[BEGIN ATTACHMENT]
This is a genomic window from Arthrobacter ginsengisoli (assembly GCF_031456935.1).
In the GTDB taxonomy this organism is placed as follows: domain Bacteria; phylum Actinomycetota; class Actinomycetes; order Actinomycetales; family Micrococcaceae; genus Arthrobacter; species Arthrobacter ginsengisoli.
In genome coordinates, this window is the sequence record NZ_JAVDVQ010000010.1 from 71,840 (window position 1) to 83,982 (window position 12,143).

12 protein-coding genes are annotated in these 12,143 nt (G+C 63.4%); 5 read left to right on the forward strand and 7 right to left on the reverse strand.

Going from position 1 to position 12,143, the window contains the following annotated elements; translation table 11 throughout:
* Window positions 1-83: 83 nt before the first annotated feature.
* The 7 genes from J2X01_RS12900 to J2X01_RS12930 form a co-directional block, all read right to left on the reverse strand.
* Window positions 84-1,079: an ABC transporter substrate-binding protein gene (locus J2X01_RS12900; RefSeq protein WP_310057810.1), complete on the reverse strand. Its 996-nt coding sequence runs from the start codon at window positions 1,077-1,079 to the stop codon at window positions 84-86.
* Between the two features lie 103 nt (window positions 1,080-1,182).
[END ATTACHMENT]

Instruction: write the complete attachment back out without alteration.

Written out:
This is a genomic window from Arthrobacter ginsengisoli (assembly GCF_031456935.1).
In the GTDB taxonomy this organism is placed as follows: domain Bacteria; phylum Actinomycetota; class Actinomycetes; order Actinomycetales; family Micrococcaceae; genus Arthrobacter; species Arthrobacter ginsengisoli.
In genome coordinates, this window is the sequence record NZ_JAVDVQ010000010.1 from 71,840 (window position 1) to 83,982 (window position 12,143).

12 protein-coding genes are annotated in these 12,143 nt (G+C 63.4%); 5 read left to right on the forward strand and 7 right to left on the reverse strand.

Going from position 1 to position 12,143, the window contains the following annotated elements; translation table 11 throughout:
* Window positions 1-83: 83 nt before the first annotated feature.
* The 7 genes from J2X01_RS12900 to J2X01_RS12930 form a co-directional block, all read right to left on the reverse strand.
* Window positions 84-1,079: an ABC transporter substrate-binding protein gene (locus J2X01_RS12900; RefSeq protein WP_310057810.1), complete on the reverse strand. Its 996-nt coding sequence runs from the start codon at window positions 1,077-1,079 to the stop codon at window positions 84-86.
* Between the two features lie 103 nt (window positions 1,080-1,182).